Chatterer, one of the Cenobites featured in the first "Hellraiser" film and easily recognized by his constantly chattering teeth, was once a deeply troubled teenage boy named Jim. After framing his mother for the murder of his abusive father, he was sent to an orphanage and taught that he would be useless to society. When he turned 16, he began engaging in sex work, horrified by the compliments he received on his appearance, and wishing only to be loved for who he truly was on the inside. A client gifted him the puzzle box, and, after a fraught confrontation with his former lover, the boy was finally forcibly disfigured by the God of Pain and Pleasure. From the very beginning, Jim never stood a chance, his human tragedy leading to an inhuman transformation.

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Aparius And The Cenobite Bees (Clive Barker's Hellraiser #19)

Clive Barker's "Hellraiser #19" follows a man named Robert Johnson who opened the Lament Configuration, followed by his parents offering themselves in his place in order to save his life. However, they went back on their deal and attempted to flee the wrath of Hell. In retribution, the Johnson family was cursed, marked with the Sign of Leviathan, which doomed every member of their bloodline to be dragged into hell as soon as they turned 25. 

The Johnson family souls were then given to Aparius, who minded the Elder Tree and the Cenobite Bees. These demonic bees existed to torment the Johnsons, living in a hollow filled with their souls. The bees then used the members of the family to make their honey, causing them constant agony. Every day Aparius would harvest the bloody honey from the bodies of the suffering Johnsons. Their souls were eventually freed from this nightmare, but not before experiencing enough bee-based horror to last a lifetime.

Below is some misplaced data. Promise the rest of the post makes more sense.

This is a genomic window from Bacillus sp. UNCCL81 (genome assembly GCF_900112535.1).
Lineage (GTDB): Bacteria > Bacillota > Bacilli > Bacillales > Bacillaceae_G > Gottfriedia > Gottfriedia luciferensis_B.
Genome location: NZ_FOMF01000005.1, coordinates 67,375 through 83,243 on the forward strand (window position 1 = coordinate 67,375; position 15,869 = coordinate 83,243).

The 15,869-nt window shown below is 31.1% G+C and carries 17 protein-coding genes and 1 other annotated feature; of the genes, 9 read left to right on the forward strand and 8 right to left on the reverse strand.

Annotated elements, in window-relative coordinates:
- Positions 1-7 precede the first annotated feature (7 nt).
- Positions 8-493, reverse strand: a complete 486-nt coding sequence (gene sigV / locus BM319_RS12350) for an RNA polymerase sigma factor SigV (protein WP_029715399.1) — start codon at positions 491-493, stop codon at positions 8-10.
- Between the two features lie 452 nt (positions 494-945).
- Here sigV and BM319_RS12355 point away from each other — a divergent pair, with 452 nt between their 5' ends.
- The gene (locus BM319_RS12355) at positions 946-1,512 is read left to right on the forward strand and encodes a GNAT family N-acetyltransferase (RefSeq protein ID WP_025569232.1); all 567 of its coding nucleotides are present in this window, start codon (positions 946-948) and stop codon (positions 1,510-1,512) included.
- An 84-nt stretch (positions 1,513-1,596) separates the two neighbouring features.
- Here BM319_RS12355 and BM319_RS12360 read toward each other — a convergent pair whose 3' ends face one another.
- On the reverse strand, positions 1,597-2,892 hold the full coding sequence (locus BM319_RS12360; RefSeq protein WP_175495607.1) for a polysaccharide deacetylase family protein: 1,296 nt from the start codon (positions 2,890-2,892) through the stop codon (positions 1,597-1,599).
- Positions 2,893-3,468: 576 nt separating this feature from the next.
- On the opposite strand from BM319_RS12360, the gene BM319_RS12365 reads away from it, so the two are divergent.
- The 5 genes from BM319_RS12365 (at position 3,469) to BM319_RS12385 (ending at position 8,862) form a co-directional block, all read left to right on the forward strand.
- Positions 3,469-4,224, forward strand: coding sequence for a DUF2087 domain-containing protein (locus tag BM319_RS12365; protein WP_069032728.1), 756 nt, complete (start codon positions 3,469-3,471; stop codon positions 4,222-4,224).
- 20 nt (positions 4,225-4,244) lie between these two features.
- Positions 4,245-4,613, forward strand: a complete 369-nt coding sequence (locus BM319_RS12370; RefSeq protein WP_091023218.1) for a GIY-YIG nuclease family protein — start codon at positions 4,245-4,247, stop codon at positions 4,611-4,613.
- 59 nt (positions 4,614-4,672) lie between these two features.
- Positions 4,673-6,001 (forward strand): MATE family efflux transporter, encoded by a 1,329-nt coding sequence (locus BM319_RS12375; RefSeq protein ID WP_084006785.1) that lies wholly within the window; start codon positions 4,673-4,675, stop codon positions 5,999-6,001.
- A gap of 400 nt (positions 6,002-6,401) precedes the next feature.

Bug Hallucination And Self-Mutilation (Hellbound: Hellraiser II)

"Hellbound: Hellraiser II" introduces fans to the wicked Dr. Channard, who is determined to unlock the secrets of the puzzle box and Hell itself by any means necessary. This includes subjecting his patients, who are in his custody for mental healthcare, to a variety of inhumane experiments. No patient suffers more at Dr. Channard's unethical hands than poor, poor Browning. Browning suffers from delusional parasitosis, believing that there are maggots crawling in and underneath his skin. The appropriate way to handle this condition would be to give him comprehensive mental health treatment, but of course, Dr. Channard doesn't care about treating his patients, only using them. 

In one of the hardest scenes to watch in the entire "Hellraiser" film series, Dr. Channard releases Browning from his cell and leads him to the stained mattress where Julia Cotton died. There, Browning continues to panic and claw at his skin, hoping to dig out the infestation. Dr. Channard offers him a razor, and Browning accepts, slashing at his own chest to get to the maggots as Dr. Channard watches. After an uncomfortable amount of time, Julia is awakened by the blood dripping onto the mattress. Things only get worse for Browning from there, because Dr. Channard is the least helpful doctor of all time.